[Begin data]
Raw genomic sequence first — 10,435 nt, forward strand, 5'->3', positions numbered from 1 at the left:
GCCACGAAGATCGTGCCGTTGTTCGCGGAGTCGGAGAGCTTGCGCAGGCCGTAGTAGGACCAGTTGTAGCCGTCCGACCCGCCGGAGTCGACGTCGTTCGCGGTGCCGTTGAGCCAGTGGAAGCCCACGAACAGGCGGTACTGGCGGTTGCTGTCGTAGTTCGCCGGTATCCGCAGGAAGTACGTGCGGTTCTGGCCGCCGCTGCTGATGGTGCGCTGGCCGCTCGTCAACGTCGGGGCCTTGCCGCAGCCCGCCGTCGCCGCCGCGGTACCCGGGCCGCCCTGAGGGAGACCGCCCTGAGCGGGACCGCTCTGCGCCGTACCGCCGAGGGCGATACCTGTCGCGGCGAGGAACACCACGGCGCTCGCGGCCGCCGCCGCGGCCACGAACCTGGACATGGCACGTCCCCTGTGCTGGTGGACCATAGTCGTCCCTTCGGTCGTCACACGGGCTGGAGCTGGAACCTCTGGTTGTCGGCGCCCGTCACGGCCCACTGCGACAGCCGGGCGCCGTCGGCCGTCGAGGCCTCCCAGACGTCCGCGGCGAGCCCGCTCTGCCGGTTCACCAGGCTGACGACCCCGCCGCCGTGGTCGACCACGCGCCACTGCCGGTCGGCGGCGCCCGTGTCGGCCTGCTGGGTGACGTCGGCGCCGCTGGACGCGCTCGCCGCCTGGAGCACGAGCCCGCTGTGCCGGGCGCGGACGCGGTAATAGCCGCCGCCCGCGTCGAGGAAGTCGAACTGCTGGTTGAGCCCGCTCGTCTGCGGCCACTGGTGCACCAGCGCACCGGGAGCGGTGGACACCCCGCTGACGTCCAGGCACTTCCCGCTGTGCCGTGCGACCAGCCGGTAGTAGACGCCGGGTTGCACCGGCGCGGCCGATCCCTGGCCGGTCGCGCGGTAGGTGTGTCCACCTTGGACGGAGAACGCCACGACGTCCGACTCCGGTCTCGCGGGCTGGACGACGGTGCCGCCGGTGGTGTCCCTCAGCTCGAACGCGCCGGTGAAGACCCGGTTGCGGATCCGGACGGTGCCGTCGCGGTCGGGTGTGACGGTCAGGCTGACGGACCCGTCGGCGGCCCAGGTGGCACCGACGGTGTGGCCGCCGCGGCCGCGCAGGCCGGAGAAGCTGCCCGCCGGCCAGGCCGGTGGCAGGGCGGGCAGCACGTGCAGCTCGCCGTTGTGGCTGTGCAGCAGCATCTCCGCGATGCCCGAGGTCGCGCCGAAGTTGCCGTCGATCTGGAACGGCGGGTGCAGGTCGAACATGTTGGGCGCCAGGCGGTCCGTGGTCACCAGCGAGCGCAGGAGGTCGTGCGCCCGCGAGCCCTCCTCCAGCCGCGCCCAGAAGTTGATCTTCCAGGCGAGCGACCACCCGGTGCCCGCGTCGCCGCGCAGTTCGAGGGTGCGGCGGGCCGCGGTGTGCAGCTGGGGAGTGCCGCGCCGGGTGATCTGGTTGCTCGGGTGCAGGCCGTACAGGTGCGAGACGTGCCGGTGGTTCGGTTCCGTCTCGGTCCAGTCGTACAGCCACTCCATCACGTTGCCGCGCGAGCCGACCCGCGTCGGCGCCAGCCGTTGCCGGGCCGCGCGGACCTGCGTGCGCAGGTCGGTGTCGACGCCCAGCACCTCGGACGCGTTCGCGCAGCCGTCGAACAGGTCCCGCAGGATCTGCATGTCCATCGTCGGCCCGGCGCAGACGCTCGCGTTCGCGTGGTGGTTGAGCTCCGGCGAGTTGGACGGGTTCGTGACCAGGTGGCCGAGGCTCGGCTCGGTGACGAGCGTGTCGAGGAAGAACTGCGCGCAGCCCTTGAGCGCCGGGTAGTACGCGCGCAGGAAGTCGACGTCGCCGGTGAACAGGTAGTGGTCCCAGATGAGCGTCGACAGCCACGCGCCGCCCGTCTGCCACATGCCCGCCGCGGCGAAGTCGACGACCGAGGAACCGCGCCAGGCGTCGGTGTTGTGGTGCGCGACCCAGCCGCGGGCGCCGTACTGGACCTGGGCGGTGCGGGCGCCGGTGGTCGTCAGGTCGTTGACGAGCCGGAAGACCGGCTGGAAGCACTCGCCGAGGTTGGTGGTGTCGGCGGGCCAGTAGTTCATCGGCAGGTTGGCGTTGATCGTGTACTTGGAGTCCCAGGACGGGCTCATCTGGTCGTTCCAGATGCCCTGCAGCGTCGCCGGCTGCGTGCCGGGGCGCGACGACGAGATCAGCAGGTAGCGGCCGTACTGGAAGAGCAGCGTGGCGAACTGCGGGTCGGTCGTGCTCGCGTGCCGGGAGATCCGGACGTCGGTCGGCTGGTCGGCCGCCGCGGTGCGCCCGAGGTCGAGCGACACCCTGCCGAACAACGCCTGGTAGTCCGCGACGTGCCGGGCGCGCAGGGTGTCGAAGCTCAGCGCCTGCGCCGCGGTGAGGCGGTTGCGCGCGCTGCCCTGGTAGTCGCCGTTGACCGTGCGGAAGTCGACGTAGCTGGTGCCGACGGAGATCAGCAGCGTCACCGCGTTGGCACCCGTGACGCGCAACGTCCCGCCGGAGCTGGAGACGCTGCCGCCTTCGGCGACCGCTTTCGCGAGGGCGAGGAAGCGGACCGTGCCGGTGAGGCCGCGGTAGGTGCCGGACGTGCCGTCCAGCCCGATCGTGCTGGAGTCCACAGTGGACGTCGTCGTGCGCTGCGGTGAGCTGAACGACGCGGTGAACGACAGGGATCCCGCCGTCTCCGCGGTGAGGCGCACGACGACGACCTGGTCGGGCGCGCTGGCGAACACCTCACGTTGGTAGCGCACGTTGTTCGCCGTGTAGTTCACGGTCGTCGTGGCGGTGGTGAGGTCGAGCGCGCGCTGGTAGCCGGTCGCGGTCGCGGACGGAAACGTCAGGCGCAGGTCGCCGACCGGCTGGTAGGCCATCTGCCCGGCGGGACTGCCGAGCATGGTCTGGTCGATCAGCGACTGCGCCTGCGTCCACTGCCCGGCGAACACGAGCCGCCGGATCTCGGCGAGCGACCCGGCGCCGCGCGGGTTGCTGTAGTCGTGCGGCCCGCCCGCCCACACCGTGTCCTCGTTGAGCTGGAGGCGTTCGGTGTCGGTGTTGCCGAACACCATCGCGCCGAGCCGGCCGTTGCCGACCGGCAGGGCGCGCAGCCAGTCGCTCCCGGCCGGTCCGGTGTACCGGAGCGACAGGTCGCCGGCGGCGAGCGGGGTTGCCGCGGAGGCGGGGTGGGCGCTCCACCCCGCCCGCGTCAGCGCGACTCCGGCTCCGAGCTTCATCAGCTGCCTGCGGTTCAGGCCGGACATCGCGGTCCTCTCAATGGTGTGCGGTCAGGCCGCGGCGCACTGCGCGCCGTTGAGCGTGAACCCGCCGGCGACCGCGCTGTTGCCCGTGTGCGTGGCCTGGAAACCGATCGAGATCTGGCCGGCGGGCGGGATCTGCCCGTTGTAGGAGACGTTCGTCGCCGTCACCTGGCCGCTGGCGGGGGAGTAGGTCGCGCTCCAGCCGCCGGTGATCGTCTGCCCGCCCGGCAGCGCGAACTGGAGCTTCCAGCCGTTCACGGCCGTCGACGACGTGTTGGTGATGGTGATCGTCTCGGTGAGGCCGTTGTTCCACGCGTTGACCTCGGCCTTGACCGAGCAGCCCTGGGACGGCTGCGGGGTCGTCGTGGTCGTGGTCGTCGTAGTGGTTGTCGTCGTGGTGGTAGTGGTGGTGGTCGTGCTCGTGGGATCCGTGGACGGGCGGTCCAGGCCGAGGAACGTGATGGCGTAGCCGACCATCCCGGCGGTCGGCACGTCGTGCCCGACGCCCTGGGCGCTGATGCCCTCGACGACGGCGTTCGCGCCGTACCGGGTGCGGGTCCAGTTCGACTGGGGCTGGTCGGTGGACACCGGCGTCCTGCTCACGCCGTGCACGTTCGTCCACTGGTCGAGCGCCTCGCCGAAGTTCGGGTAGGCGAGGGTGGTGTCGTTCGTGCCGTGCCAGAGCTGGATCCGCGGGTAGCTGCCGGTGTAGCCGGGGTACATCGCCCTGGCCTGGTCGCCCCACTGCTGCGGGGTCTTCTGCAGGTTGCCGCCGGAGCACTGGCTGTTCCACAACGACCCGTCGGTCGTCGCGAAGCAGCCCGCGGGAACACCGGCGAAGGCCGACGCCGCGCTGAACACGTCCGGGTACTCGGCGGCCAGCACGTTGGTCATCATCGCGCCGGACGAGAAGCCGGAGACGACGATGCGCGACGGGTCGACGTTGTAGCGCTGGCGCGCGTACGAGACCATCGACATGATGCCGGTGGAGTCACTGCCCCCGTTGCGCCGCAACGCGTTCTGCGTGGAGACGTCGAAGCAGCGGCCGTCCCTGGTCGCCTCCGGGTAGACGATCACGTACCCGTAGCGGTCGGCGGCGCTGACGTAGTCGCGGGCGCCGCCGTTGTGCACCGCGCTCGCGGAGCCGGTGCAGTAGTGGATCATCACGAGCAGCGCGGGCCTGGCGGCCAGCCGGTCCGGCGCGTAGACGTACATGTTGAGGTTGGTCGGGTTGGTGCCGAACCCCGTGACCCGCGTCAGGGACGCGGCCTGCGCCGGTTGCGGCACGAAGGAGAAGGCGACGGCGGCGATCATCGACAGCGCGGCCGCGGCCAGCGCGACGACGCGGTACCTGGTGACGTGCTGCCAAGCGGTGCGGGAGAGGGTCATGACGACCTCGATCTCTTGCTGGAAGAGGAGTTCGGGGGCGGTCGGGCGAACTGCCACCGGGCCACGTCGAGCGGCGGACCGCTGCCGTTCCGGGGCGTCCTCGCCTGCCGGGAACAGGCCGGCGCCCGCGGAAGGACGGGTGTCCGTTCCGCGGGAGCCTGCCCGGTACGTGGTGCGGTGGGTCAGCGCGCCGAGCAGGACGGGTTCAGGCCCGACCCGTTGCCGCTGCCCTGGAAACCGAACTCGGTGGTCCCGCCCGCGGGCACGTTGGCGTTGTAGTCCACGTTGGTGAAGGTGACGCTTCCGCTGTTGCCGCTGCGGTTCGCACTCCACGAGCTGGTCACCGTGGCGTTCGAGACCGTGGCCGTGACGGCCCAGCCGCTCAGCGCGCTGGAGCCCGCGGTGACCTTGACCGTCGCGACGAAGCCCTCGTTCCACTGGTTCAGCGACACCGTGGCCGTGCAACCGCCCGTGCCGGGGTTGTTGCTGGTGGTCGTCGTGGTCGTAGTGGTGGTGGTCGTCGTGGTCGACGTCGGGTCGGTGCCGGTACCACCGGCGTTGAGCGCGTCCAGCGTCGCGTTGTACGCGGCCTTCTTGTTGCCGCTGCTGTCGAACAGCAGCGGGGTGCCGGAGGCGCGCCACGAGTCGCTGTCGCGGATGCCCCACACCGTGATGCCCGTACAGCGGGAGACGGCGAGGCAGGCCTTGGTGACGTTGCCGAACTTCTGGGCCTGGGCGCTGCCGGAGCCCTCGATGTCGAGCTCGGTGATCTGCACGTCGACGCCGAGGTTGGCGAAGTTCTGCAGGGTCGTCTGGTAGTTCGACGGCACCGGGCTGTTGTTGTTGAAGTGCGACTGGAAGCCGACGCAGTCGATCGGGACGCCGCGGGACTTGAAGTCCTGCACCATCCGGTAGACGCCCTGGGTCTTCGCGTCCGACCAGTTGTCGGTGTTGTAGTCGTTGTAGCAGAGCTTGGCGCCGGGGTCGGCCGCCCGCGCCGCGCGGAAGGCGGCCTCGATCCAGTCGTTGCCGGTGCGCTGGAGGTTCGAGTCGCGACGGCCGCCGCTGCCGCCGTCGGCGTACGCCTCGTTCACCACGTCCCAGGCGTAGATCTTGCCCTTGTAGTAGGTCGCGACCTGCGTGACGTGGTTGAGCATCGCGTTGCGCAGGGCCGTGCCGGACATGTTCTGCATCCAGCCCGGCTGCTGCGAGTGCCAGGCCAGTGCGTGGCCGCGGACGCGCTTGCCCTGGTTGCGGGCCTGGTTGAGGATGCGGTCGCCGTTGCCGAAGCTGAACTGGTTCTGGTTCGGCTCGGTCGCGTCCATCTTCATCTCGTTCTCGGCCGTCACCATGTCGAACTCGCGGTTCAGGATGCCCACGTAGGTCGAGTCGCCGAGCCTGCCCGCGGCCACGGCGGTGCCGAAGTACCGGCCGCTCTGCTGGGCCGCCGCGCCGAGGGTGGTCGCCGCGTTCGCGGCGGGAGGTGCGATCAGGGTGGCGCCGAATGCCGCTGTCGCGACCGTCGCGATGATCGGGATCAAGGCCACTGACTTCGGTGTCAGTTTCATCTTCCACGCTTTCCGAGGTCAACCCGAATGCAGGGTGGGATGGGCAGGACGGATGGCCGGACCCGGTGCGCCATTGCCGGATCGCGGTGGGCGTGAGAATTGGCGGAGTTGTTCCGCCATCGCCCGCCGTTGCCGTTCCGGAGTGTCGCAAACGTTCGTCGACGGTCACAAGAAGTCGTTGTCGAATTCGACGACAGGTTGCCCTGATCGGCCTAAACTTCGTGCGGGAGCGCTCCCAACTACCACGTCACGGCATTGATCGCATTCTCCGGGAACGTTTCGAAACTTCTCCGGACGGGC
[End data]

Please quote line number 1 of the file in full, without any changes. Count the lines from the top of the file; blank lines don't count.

Raw genomic sequence first — 10,435 nt, forward strand, 5'->3', positions numbered from 1 at the left: